Weird Universe Archive

August 2020

August 26, 2020

Goldwater Fragrance

How many presidents and presidential candidates have had fragrances named after them? There was Donald: The Fragrance, which we've posted about before.

And back in 1963, Vi-Jon Laboratories of St. Louis, Missouri released "Gold Water: A Cologne for Americans" — named after Arizona senator Barry Goldwater.

The company also said it would be releasing "JFK — A Family Cologne." But I haven't been able to find any evidence that it actually did.



It's not quite the same as a cologne, but as we've also previously posted about, JD and Kate Industries released a whole series of politician-scented candles including Lincoln, Theodore Roosevelt, Obama, Justin Trudeau, and Joe Biden scents.

Posted By: Alex - Wed Aug 26, 2020 - Comments (2)
Category: Perfume and Cologne and Other Scents

1969 Design Proposals for NYC

A 200-MPH transit system, a dome over Times Square, and other daydreams.

Source.



Posted By: Paul - Wed Aug 26, 2020 - Comments (3)
Category: Motor Vehicles, Urban Life, 1960s, Yesterday’s Tomorrows

August 25, 2020

Lobster Lovers Beer

I spotted this beer while visiting an international food market in my neighborhood and was intrigued both by the name and by the image of a woman with a giant lobster on her back.

Further research reveals that it's a Lithuanian beer, and it receives pretty bad reviews on beeradvocate.com, such as the following:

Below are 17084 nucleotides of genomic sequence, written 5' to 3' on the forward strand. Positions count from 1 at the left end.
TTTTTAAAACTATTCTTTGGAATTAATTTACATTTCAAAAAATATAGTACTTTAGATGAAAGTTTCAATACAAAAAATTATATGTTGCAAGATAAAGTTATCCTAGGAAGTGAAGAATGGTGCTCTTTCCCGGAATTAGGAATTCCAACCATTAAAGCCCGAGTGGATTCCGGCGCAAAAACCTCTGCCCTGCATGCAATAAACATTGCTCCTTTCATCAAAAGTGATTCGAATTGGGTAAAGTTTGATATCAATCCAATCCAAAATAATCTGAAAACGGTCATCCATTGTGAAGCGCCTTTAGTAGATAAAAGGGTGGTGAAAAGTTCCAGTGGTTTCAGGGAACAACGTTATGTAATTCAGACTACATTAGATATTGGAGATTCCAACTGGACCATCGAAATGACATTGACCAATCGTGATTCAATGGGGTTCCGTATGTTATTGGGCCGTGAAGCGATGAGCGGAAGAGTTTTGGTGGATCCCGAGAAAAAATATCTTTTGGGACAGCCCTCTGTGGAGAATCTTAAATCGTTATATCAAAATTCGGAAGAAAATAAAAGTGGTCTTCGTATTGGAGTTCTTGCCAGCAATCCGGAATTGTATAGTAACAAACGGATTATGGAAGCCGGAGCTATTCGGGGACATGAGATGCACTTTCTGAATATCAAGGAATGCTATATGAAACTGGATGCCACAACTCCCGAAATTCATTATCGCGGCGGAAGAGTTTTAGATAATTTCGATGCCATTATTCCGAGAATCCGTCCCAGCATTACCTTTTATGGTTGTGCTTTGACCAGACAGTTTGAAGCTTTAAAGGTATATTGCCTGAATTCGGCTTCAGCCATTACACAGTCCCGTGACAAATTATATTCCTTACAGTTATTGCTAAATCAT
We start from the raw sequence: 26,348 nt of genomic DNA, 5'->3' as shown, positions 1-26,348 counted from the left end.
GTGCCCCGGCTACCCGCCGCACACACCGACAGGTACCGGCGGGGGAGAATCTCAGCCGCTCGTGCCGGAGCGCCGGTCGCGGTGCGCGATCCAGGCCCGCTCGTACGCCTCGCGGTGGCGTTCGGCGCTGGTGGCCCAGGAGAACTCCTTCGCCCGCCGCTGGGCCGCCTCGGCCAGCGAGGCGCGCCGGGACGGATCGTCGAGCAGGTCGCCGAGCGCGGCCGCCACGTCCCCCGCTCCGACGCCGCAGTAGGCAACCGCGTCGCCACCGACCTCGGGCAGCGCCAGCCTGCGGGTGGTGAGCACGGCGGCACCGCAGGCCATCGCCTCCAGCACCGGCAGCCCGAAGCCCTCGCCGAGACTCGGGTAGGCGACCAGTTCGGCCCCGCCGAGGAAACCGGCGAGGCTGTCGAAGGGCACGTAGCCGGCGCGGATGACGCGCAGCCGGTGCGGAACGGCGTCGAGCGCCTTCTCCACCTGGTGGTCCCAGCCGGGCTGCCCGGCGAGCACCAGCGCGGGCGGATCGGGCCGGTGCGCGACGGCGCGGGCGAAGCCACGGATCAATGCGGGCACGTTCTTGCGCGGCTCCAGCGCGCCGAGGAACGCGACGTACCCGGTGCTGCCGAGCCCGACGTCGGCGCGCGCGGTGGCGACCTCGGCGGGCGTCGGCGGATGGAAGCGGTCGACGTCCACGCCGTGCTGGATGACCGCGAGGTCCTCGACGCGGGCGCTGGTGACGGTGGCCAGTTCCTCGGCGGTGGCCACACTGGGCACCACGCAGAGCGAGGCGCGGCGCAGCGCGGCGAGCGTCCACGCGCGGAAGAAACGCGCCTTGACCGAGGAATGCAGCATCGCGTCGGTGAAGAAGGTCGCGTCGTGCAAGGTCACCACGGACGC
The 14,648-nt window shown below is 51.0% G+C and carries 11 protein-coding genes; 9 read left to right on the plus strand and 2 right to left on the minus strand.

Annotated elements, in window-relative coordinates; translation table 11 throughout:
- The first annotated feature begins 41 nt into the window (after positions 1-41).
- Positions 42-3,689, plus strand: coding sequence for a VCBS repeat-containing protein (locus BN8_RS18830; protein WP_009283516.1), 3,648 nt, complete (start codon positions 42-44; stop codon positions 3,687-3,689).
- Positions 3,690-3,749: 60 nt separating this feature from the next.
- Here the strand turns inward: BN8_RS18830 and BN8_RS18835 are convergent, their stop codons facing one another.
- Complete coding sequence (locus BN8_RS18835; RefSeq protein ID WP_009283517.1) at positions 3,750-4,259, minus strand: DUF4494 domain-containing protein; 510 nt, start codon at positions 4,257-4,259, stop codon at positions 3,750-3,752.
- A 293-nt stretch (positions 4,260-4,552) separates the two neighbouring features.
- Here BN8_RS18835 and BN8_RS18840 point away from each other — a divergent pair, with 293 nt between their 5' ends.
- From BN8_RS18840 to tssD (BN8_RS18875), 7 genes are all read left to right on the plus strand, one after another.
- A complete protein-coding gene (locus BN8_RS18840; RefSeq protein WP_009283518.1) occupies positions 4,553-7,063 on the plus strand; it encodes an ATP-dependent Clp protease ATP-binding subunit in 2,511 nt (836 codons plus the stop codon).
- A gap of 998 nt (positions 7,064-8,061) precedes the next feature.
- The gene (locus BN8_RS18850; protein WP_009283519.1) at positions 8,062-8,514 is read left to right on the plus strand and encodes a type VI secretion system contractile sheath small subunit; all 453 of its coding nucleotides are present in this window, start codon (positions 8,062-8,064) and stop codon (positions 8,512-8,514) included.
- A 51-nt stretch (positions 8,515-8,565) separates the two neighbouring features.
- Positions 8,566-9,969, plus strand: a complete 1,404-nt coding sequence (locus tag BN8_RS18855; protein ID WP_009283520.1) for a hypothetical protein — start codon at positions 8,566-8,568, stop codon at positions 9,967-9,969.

The taste is of sweet grain. The 9.5% abv shows. It tastes like a mediocre cheap malt liquor (at best).

Somewhat creamy despite noticeable alcohol and rather unpleasant character,

I don't see any connection to lobster. Whatever.,,,

Posted By: Alex - Tue Aug 25, 2020 - Comments (11)
Category: Inebriation and Intoxicants, Alcohol

UK’s Central Government War HQ

The Central Government War Headquarters (CGWHQ) is a 35-acre (14 ha)[1] complex built 120 feet (37 m) underground[2] as the United Kingdom's emergency government war headquarters – the hub of the country's alternative seat of power outside London during a nuclear war or conflict with the Soviet Union. It is located in Corsham, Wiltshire, in a former Bath stone quarry known as Spring Quarry, under the present-day MoD Corsham.[3]


The Wikipedia page.

Posted By: Paul - Tue Aug 25, 2020 - Comments (3)
Category: War, 1960s, United Kingdom

August 24, 2020

Keep the mouth glands active

"unless we watch out, the mouth glands slow up and decay sets in. The formula to correct this was worked out in Pebeco Tooth Paste."

San Francisco Examiner - Aug 21, 1927

Posted By: Alex - Mon Aug 24, 2020 - Comments (1)
Category: Hygiene, Advertising, 1920s, Teeth

Cherry Berry Wine

Biblical revisionism regarding the influence of alcohol on historical events.

Posted By: Paul - Mon Aug 24, 2020 - Comments (0)
Category: Music, Religion, 1960s, Alcohol

August 23, 2020

The Holie Terra

Seeking a way to use technology to win the tunnel warfare in Vietnam, Nelson Frost of Byram, Connecticut invented the "Holie Terra." Although in the write-up for the patent he received (No. 3,395,641), he referred to it more formally as a "remotely controlled tunnel exploration and destroying means."



From his patent: